Secondly, Chris Bosh needs to get more involved offensively. Even when he wasn’t plagued with fouls, as some of our readers pointed out, he settled for jump shots through the entire first half and needs to start attacking the rim. As I discussed on Friday’s Game One Preview, as Bosh goes, so does Toronto. If he’s not getting touches inside, or is settling for outside shots, it makes New Jersey’s zone that much more effective. Therefore CB4 needs to establish position and make good decisions with the ball. Even when he’s not scoring 30 points a game Bosh can have a huge impact with his passing and rebounding, two other areas that were noticeably absent in Saturday’s loss. Above everything though, I don’t want to see him being guarded by Josh Boone and settling for fade-aways. Much to my horror, that was the case numerous times on Saturday and for Toronto to win tonight’s game, it must have an aggressive Bosh drawing fouls and more importantly, being that inside threat to help shift the zone around.

Interestingly, as effective as the zone was, the Raptors need to remember that they still only lost Saturday’s game by a very small margin. Therefore a few tweaks should go a long way. I felt that TJ Ford carried the club offensively and without him the Raps may not have even been in the game as the offense was so stagnant in the first half. However tonight, I’d like to see Ford get into the paint and help to collapse New Jersey’s defense beside look for his own scoring.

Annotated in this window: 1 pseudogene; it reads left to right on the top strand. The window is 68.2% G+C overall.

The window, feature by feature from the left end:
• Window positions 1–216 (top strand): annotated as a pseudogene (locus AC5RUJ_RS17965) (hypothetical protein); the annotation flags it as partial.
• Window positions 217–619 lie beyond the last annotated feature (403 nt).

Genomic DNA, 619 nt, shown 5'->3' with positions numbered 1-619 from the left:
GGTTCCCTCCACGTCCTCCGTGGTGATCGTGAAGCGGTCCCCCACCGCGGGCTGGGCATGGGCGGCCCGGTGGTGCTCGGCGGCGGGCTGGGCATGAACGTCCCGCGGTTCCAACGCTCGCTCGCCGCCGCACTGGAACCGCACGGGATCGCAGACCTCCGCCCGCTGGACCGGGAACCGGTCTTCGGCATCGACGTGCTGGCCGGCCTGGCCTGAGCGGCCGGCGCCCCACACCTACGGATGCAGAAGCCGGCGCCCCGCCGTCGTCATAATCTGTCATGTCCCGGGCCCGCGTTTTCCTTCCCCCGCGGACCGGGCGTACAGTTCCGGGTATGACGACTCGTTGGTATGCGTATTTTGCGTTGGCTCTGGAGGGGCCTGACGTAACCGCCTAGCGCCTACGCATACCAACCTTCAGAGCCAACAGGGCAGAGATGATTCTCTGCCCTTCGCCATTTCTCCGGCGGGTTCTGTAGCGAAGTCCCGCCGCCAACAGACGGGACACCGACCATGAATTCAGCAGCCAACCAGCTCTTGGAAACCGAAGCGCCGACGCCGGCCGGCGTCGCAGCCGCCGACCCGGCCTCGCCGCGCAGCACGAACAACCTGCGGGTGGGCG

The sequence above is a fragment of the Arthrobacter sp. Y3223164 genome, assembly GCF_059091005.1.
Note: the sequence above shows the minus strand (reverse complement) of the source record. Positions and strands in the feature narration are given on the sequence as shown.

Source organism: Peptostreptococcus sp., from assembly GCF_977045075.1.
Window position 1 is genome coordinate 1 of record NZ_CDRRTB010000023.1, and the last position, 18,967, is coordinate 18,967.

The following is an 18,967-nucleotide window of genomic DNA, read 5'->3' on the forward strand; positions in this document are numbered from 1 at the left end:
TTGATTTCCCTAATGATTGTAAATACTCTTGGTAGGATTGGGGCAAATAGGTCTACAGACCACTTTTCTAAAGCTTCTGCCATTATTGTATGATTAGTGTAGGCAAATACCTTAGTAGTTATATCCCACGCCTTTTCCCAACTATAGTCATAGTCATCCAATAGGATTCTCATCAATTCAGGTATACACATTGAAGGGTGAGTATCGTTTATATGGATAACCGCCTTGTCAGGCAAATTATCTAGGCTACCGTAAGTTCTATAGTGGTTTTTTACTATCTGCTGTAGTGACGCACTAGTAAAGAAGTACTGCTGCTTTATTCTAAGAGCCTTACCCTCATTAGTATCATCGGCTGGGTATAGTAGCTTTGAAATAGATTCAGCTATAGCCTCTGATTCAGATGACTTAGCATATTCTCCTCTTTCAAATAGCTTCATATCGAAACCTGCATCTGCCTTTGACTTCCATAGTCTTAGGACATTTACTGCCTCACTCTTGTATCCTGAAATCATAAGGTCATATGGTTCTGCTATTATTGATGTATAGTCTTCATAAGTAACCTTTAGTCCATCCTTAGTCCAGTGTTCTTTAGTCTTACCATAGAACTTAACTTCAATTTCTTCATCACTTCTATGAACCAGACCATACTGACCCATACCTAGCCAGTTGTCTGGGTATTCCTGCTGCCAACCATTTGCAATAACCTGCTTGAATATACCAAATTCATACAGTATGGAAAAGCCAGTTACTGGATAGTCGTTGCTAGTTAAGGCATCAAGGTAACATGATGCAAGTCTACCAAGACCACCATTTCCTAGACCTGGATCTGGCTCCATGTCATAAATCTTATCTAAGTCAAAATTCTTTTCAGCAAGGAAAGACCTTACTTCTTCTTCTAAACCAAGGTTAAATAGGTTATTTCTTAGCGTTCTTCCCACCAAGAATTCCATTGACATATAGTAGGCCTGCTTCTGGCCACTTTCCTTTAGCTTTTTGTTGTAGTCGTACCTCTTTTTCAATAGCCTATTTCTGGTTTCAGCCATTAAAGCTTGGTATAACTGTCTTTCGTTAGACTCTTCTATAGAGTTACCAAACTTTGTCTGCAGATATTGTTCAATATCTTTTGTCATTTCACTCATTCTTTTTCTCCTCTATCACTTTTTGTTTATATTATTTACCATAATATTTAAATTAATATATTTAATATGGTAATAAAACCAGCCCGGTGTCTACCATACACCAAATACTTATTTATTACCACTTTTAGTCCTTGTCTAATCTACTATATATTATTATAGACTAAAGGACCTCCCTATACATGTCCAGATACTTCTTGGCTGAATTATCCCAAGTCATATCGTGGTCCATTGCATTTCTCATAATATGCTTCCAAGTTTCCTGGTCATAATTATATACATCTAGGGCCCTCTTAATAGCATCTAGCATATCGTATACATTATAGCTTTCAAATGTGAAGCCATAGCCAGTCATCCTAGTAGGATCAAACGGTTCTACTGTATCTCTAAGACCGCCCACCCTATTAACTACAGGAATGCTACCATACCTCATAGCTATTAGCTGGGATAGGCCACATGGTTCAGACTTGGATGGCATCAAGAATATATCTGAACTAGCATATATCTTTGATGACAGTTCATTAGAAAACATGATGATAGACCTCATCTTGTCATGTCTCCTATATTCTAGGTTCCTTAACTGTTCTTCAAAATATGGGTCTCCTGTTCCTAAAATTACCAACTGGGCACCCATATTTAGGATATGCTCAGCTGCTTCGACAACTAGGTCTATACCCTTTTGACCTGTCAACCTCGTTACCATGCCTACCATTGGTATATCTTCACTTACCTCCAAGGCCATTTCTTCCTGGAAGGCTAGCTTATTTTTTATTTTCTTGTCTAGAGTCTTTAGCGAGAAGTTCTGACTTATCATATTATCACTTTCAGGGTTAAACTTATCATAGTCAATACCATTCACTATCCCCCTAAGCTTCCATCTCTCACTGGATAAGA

One of the best ways to beat a zone is to have your point guard split the top two defenders. This causes the "three" players in the 2-3 zone formation to have to come to the ball leaving Ford’s team-mates on the wing, wide open. Anthony Parker is about as deadly as they come from the outside so if Ford can use his speed to get open shots for Parker and others, this might force Lawrence Frank to abandon his zone schemes.

The problem is, even when Toronto had open looks, they weren’t making them Saturday, especially in regards to the Raps’ bench crew. If Dixon, Bargs and Peterson aren’t nailing those open looks, Ford can penetrate all day and it won’t matter. Bargnani simply looks rusty and unfortunately I’m not sure Toronto can expect to see the February/March version of Il Mago again for a while. The same might now be said about Dixon, battling a wrist injury. Therefore Sam Mitchell needs to get maximum productivity out of the likes of Joey Graham and Mo Pete. Graham’s defense was solid for the most part on Saturday but offensively he looked lost. It was indeed Graham (instead of Darrick Martin) who should have been where Jose threw the ball in the fourth quarter and I too was not at all clear why he logged so many minutes. This evening, Toronto’s supporting cast needs to come out with a much stronger performance. I don’t expect Vince Carter to shoot so poorly and therefore the Raptors need all the offensive help they can get.